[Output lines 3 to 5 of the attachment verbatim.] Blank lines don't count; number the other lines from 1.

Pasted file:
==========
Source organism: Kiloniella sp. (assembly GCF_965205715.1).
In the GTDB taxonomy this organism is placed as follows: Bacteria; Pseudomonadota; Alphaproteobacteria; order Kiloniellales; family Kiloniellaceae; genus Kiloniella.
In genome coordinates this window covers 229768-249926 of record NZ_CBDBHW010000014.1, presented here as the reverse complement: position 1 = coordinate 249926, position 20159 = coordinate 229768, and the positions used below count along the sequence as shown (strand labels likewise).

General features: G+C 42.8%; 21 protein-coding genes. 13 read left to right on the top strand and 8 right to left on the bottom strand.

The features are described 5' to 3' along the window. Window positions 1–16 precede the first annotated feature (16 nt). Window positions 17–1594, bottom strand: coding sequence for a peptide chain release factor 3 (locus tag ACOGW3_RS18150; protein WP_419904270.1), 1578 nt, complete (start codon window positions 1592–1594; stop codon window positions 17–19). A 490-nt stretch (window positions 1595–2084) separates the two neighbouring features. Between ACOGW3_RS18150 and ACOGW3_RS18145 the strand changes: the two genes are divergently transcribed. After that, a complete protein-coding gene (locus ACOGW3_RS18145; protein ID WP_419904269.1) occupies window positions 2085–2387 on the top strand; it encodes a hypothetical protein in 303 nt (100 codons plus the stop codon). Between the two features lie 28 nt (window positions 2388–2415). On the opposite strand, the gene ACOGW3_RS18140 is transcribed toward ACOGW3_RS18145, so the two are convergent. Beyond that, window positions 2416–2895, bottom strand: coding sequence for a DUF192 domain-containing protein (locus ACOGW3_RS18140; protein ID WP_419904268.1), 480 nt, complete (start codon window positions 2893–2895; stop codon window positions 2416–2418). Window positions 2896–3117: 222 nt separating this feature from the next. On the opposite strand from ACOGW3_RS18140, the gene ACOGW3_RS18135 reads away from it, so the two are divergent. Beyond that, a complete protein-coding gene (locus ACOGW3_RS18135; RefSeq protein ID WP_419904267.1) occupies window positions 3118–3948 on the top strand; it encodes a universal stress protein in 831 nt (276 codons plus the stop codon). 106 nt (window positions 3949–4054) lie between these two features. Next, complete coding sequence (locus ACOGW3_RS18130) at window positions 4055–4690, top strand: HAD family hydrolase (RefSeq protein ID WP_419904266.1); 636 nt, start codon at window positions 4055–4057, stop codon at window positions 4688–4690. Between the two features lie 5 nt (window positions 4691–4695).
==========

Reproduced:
In genome coordinates this window covers 229768-249926 of record NZ_CBDBHW010000014.1, presented here as the reverse complement: position 1 = coordinate 249926, position 20159 = coordinate 229768, and the positions used below count along the sequence as shown (strand labels likewise).

General features: G+C 42.8%; 21 protein-coding genes. 13 read left to right on the top strand and 8 right to left on the bottom strand.

The features are described 5' to 3' along the window. Window positions 1–16 precede the first annotated feature (16 nt). Window positions 17–1594, bottom strand: coding sequence for a peptide chain release factor 3 (locus tag ACOGW3_RS18150; protein WP_419904270.1), 1578 nt, complete (start codon window positions 1592–1594; stop codon window positions 17–19). A 490-nt stretch (window positions 1595–2084) separates the two neighbouring features. Between ACOGW3_RS18150 and ACOGW3_RS18145 the strand changes: the two genes are divergently transcribed. After that, a complete protein-coding gene (locus ACOGW3_RS18145; protein ID WP_419904269.1) occupies window positions 2085–2387 on the top strand; it encodes a hypothetical protein in 303 nt (100 codons plus the stop codon). Between the two features lie 28 nt (window positions 2388–2415). On the opposite strand, the gene ACOGW3_RS18140 is transcribed toward ACOGW3_RS18145, so the two are convergent. Beyond that, window positions 2416–2895, bottom strand: coding sequence for a DUF192 domain-containing protein (locus ACOGW3_RS18140; protein ID WP_419904268.1), 480 nt, complete (start codon window positions 2893–2895; stop codon window positions 2416–2418). Window positions 2896–3117: 222 nt separating this feature from the next. On the opposite strand from ACOGW3_RS18140, the gene ACOGW3_RS18135 reads away from it, so the two are divergent. Beyond that, a complete protein-coding gene (locus ACOGW3_RS18135; RefSeq protein ID WP_419904267.1) occupies window positions 3118–3948 on the top strand; it encodes a universal stress protein in 831 nt (276 codons plus the stop codon). 106 nt (window positions 3949–4054) lie between these two features. Next, complete coding sequence (locus ACOGW3_RS18130) at window positions 4055–4690, top strand: HAD family hydrolase (RefSeq protein ID WP_419904266.1); 636 nt, start codon at window positions 4055–4057, stop codon at window positions 4688–4690. Between the two features lie 5 nt (window positions 4691–4695).